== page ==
children

ANNIE E. CASEY FOUNDATION

Kansas scores 15th among the 50 states for overall child well-being, according to the Annie E. Casey Foundation’s 2017 “Kids Count” report.

The state’s relatively high overall ranking is driven by its No. 7 ranking for kids’ economic well-being, based on indicators like housing affordability and employment security for parents.

But the state fares less well in three other categories: health, in which the foundation ranks it 20th; education, 26th; and family and community, 23rd.

55Laney69, flickr Creative Commons

As part of a four-year, $9 million System of Care federal grant, Wichita State's Center for Behavioral Health Initiatives (CBHI) at WSU's Community Engagement Institute is working to help children with serious emotional disturbances. The CBHI will also be contracting with the Kansas Department for Aging and Disabilities Services.

The number of Kansas children in state custody has risen to all-time highs as the number of child abuse and neglect complaints also is climbing.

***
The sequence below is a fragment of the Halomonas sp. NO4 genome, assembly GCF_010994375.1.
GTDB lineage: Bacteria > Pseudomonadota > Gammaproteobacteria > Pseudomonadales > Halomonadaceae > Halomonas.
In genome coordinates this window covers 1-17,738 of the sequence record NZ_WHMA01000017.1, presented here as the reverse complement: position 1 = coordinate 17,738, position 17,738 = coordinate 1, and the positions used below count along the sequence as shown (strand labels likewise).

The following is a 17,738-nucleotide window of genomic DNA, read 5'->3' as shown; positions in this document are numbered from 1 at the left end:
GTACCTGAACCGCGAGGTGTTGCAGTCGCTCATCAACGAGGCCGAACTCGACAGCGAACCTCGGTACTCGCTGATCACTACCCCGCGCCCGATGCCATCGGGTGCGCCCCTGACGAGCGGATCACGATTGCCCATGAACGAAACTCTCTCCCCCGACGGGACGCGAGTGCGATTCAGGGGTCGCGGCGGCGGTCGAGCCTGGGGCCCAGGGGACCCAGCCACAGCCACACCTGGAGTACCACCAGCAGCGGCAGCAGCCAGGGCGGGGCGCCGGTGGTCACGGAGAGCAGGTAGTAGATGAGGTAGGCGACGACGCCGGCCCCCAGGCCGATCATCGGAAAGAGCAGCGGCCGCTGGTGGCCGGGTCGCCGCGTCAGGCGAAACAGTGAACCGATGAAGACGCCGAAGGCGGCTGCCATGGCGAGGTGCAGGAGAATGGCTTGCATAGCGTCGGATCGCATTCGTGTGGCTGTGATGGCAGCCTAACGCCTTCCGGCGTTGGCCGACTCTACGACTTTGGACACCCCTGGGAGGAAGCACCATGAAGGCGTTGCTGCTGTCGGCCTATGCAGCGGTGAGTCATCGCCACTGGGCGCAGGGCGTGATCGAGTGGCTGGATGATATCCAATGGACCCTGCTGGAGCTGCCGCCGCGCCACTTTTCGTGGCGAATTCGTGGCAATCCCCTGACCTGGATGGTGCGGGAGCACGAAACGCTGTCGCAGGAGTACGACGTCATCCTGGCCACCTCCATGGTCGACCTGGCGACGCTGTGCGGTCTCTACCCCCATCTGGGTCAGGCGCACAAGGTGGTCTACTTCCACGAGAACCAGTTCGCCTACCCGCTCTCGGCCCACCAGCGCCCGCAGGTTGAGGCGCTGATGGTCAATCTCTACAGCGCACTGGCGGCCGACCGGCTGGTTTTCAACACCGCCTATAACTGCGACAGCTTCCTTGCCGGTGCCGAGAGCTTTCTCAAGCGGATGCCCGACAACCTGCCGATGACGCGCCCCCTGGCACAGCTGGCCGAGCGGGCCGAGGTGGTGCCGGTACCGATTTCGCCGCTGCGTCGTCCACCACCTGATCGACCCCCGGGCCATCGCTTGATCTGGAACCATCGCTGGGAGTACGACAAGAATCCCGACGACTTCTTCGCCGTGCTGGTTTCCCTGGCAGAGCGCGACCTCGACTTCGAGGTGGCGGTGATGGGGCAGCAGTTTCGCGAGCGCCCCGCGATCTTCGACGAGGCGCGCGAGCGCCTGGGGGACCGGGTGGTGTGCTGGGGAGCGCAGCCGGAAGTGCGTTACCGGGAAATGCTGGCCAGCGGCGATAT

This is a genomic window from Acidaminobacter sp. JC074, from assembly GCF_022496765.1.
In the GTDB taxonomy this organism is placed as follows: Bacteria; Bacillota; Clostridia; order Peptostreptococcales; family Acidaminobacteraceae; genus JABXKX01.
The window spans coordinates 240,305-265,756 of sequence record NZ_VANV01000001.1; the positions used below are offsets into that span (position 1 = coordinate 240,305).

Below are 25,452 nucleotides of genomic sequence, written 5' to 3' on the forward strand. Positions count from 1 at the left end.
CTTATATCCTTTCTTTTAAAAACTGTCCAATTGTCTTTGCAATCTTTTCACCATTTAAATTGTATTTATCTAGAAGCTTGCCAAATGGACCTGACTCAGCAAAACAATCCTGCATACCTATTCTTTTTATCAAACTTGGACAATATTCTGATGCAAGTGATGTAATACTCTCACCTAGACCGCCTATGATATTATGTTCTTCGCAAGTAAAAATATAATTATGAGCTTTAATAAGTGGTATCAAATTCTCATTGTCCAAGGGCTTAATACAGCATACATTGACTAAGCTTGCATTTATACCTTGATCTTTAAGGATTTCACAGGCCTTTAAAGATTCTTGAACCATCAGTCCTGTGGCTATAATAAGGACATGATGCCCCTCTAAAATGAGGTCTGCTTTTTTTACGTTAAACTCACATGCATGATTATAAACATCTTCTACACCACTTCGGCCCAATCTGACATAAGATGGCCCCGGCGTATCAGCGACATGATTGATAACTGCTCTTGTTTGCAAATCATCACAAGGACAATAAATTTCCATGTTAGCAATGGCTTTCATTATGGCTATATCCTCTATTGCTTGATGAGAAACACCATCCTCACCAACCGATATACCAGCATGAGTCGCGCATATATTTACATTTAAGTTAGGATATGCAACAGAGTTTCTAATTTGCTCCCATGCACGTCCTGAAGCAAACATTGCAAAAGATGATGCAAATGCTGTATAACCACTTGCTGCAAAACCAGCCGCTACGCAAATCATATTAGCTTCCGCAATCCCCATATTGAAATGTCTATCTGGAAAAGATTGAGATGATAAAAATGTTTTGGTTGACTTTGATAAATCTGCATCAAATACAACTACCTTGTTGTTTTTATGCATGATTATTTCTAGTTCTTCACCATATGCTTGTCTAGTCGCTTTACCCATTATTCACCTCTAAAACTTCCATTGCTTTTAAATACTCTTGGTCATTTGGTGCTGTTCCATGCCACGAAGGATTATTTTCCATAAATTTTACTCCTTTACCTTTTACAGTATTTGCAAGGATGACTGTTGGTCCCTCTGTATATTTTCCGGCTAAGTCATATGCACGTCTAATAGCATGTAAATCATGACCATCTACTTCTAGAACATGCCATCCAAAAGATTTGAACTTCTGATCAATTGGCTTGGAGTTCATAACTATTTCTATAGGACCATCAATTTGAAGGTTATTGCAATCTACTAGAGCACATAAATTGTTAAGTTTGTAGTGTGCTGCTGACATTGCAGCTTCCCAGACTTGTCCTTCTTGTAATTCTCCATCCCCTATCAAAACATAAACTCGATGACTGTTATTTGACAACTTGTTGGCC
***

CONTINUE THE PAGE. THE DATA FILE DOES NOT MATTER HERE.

About 7,000 children were in state custody at the beginning of June, including more than 6,100 in out-of-home foster care placement.

Kansas Children’s Alliance executive director Bruce Linhos says workers and government officials are struggling to find a cause for the increase.

The annual KIDS COUNT Data Book ranks Kansas 15th overall for child well-being. While that’s one spot higher than last year in the overall state rankings, Bryan Thompson reports the numbers aren’t so good, in terms of the economic well-being of Kansas kids.

Shannon Cotsoradis, who heads the advocacy group Kansas Action for Children, says Kansas families are struggling, economically.

“In 2012 we have 19% of children living in poverty,” she says. "That’s unchanged from 2011, but the trend has increased significantly over time. Just a few years ago, we were at 15%.”

Kansas is the 16th best state in the nation, in terms of overall child well-being according to the Annie E. Casey Foundation, in this year's KIDS COUNT Data Book. The report covers 16 measures of child health, economic well-being, family and community, and education. But while Kansas is in the top-third overall, the economic picture for kids in Kansas is not so bright.